More stolen Bitfinex crypto ‘mysteriously moved’ to new address
More of the SegWitCoin (BTC) stolen from crypto exchange Bitfinex was moved to a new address last Monday, sparking fresh speculation over the identity of the hackers behind the theft.
According to reports from Twitter-based transaction monitoring channel Whale Alert, some 30 BTC were transferred to a previously unused BTC wallet address, equivalent to around $351,000.
⚠ 30.667542 #BTC (351,015 USD) of stolen funds transferred from Bitfinex Hack 2016 to unknown wallet
— Whale Alert (@whale_alert) August 12, 2019
Despite attempts to trace those behind the hack, their identity remains a mystery. The sizeable theft left countless Bitfinex customers out of pocket, as well as putting significant strain on the exchange, in one of the most sizeable hacks to affect a crypto exchange to date.
Back in 2016, Bitfinex was hacked to the tune of 119,756 BTC, an amount worth around $350 million around the time of the hack. However, given the inflation in BTC prices, the hack today is worth an estimated $1.3 billion.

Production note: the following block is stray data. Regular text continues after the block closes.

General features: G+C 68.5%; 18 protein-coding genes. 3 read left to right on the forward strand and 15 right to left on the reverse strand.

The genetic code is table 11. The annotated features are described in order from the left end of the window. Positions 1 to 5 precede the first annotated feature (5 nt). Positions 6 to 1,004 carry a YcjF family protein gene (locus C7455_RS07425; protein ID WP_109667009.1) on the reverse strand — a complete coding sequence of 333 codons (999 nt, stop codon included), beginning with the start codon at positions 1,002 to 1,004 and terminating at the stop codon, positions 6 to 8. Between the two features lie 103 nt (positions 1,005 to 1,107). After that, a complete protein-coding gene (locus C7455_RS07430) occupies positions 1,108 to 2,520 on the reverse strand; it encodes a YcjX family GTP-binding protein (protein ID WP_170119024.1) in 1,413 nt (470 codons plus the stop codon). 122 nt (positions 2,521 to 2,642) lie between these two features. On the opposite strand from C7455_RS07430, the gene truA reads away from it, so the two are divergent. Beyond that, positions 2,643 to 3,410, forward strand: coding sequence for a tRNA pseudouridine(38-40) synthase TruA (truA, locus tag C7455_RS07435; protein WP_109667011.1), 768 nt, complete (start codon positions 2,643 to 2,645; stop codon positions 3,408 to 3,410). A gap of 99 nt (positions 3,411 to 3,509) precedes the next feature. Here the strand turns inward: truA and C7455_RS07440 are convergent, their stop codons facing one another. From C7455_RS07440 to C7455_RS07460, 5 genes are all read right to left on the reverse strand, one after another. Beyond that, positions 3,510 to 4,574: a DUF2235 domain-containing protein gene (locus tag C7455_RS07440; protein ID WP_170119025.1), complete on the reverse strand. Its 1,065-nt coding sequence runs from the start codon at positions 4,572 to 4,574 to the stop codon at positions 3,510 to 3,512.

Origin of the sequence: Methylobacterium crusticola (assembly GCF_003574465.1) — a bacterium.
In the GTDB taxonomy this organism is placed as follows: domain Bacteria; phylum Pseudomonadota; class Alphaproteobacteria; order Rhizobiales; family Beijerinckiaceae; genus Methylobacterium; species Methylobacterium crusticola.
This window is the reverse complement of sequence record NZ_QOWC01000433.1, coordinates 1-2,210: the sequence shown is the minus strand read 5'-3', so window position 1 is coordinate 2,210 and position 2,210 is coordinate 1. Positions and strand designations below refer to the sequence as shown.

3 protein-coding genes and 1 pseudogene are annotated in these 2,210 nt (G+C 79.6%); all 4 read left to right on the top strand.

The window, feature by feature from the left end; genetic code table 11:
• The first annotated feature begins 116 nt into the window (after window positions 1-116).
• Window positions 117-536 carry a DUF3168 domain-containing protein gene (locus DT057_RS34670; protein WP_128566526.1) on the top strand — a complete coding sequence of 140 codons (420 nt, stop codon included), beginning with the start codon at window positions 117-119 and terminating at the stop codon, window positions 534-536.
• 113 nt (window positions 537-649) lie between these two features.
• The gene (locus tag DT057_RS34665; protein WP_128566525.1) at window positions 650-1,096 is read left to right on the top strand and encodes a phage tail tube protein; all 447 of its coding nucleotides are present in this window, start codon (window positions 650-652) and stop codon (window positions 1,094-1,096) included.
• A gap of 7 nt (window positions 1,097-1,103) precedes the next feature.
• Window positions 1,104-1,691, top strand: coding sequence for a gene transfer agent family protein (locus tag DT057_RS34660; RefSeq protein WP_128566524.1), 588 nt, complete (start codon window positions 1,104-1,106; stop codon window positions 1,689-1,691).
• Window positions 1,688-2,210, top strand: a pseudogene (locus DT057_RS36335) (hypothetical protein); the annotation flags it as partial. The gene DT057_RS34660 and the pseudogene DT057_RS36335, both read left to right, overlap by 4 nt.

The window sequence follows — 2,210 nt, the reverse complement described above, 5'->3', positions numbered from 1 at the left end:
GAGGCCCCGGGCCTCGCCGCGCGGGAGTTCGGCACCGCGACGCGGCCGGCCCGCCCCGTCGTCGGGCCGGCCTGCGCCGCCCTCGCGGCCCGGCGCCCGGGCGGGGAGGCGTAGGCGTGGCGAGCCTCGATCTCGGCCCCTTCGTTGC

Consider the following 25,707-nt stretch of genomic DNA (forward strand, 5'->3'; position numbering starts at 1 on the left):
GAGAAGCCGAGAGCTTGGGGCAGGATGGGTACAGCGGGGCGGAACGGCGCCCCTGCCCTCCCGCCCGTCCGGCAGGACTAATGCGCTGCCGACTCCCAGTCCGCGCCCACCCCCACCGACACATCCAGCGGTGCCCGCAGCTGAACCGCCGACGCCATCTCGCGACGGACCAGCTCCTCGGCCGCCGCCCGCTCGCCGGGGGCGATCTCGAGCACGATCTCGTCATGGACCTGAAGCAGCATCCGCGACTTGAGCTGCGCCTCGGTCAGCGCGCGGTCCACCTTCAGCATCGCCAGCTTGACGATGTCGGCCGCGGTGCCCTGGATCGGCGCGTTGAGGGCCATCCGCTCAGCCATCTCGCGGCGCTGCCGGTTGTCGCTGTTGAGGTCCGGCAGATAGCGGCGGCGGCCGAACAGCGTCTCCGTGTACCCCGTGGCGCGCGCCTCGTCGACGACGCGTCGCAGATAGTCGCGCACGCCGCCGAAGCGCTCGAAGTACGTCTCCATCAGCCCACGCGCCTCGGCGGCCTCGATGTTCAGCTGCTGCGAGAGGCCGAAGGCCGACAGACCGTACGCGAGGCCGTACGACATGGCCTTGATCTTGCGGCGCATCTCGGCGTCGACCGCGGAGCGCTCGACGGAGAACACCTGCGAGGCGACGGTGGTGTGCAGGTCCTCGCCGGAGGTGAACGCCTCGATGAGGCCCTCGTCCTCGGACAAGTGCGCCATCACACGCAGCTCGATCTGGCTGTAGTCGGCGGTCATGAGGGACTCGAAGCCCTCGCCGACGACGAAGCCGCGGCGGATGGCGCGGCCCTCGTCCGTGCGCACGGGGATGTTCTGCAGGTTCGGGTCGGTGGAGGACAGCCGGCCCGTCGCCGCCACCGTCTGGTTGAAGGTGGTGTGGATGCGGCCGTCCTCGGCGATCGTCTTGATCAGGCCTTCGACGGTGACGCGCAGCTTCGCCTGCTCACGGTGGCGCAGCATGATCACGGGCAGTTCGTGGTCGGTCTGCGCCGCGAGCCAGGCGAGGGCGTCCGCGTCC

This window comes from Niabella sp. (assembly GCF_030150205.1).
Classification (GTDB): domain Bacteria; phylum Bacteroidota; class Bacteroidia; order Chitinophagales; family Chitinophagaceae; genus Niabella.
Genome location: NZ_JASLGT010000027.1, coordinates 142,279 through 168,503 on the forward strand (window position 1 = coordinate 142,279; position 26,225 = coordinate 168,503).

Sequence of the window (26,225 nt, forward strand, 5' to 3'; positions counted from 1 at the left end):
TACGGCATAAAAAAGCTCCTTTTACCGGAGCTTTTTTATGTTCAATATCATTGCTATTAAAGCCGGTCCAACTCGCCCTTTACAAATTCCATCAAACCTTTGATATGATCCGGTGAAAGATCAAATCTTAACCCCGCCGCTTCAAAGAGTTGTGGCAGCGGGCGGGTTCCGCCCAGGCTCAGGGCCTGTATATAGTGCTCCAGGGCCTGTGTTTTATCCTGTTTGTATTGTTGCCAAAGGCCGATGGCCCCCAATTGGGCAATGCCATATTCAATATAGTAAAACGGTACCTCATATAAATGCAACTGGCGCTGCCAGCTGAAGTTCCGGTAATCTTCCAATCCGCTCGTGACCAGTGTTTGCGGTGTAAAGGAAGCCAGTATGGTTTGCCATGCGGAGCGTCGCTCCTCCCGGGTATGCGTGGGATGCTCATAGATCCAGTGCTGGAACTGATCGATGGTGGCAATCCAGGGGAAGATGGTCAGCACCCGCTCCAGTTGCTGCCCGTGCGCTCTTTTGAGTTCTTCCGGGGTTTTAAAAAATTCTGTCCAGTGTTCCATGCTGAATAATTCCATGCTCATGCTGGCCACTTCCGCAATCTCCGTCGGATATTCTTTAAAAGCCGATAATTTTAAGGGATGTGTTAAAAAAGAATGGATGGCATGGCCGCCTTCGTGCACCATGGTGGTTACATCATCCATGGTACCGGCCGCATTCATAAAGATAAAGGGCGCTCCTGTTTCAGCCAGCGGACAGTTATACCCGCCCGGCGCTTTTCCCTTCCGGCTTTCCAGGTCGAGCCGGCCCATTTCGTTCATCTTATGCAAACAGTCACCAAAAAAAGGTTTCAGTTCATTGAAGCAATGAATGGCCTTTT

The vast majority of the fund stolen are still missing, despite the best efforts of law enforcement agencies. While authorities in the US were able to recover some of the lost funds, this amounted to a mere 22.66 BTC — worth roughly $104,000 equivalent.
According to similar reports from June, just under $1.4 million was moved from the exchange to an unknown wallet arrest. To date, Bitfinex denies any involvement in moving the funds, despite alluding to the potential for transfers of this kind in the UNUS SED LEO token white paper.
The case will be of interest to those who lost out from the theft, which stands as one of the most high profile thefts of its kind from a major exchange.
The news will come as small comfort, with the current location of the funds still unknown and largely undetectable, due to the pseudonymous nature of BTC transactions.
It remains unclear whether the move is part of a broader phased strategy to move the funds to secure wallet addresses for withdrawal, instigated by those behind the attacks.
The case goes to show the vulnerabilities of major exchanges, and exposes the flaws that remain with the BTC blockchain. For the time being, it serves as only the latest reminder of the dangers of holding BTC, particularly in hot wallet and exchange accounts.
Note: Tokens on the Bitcoin Core (SegWit) chain are referenced as SegWitCoin BTC coins. Altcoins, which value privacy, anonymity, and distance from government intervention, are referenced as dark coins.
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